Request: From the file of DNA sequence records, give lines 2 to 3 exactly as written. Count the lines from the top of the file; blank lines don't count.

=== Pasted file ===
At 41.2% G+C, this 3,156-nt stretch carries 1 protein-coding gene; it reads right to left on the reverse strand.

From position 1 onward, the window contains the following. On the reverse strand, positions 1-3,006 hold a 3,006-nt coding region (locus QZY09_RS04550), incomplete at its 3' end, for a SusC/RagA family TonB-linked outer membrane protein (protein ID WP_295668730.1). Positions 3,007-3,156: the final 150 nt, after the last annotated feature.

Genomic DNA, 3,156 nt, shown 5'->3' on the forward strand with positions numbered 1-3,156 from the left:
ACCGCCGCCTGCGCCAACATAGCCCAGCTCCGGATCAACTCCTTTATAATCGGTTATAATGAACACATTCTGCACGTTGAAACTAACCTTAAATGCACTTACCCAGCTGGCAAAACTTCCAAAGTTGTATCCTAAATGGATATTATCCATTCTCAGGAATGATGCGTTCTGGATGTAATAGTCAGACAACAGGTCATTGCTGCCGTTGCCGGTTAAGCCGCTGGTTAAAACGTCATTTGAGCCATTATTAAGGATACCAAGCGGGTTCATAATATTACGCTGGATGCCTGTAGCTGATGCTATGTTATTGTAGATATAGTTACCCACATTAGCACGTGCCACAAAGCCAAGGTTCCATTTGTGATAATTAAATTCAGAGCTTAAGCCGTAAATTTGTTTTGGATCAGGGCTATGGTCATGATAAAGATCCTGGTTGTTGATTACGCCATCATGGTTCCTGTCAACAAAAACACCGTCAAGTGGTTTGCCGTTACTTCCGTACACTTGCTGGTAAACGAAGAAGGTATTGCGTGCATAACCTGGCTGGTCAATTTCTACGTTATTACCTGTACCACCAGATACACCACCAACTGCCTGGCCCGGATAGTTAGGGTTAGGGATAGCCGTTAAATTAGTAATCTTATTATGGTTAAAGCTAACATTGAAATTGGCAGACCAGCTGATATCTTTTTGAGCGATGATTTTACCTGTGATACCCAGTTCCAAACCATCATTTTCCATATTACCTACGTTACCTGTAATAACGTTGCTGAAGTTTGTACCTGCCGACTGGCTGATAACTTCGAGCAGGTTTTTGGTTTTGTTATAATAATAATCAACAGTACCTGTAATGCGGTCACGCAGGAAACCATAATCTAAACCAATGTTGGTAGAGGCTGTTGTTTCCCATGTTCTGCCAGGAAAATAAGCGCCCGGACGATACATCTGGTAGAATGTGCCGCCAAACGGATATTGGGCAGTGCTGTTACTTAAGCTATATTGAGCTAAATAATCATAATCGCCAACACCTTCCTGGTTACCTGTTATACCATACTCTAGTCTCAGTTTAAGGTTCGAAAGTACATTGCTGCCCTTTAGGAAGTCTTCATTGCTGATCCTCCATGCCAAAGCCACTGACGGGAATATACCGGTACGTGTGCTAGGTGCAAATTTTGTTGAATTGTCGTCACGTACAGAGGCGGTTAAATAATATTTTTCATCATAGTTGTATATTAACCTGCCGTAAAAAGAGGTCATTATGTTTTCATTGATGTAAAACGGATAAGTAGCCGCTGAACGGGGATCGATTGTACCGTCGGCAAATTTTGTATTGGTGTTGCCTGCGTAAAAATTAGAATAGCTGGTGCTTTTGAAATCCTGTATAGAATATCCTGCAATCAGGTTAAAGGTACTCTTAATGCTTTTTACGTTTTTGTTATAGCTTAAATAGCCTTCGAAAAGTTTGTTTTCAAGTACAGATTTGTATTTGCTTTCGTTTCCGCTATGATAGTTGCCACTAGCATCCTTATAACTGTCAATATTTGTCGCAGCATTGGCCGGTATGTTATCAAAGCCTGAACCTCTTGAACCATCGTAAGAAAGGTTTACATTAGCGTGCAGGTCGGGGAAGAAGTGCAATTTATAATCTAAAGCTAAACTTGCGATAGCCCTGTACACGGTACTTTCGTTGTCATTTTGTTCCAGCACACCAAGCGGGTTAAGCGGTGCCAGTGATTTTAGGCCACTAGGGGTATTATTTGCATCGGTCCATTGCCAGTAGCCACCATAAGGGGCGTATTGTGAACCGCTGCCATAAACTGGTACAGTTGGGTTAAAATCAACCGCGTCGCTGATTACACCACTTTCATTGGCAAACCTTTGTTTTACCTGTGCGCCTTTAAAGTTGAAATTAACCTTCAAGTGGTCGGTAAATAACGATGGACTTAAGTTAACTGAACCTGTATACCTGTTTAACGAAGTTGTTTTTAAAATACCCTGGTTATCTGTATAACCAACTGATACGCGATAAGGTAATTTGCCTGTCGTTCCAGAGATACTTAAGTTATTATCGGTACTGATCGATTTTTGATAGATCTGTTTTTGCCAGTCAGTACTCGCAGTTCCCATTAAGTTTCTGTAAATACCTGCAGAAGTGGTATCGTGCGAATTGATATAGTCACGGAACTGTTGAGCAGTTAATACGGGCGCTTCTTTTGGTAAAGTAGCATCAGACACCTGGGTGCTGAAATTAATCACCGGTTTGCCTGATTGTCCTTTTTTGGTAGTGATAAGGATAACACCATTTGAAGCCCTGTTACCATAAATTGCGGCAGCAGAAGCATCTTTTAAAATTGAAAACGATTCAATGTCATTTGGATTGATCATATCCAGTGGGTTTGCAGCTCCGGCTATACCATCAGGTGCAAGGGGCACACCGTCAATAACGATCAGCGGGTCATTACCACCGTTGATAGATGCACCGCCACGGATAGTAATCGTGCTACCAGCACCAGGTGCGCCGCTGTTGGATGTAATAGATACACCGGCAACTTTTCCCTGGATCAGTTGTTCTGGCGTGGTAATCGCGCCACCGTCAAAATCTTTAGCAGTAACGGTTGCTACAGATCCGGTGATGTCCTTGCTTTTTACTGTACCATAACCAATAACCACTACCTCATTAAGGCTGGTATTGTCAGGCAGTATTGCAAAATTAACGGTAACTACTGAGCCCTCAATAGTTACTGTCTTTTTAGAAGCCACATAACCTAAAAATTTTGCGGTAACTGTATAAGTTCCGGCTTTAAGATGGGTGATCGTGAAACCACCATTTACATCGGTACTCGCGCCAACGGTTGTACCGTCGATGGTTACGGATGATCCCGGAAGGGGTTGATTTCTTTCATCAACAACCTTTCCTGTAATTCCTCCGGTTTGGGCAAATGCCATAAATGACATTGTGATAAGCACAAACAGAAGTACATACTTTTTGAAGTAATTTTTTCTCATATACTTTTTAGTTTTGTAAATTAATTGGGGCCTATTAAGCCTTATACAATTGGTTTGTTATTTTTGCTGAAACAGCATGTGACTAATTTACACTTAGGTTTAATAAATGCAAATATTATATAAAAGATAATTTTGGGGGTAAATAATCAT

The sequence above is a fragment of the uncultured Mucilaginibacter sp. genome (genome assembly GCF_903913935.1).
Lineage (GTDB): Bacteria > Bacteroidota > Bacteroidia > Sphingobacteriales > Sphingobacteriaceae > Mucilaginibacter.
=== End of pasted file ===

From position 1 onward, the window contains the following. On the reverse strand, positions 1-3,006 hold a 3,006-nt coding region (locus QZY09_RS04550), incomplete at its 3' end, for a SusC/RagA family TonB-linked outer membrane protein (protein ID WP_295668730.1). Positions 3,007-3,156: the final 150 nt, after the last annotated feature.

Genomic DNA, 3,156 nt, shown 5'->3' on the forward strand with positions numbered 1-3,156 from the left: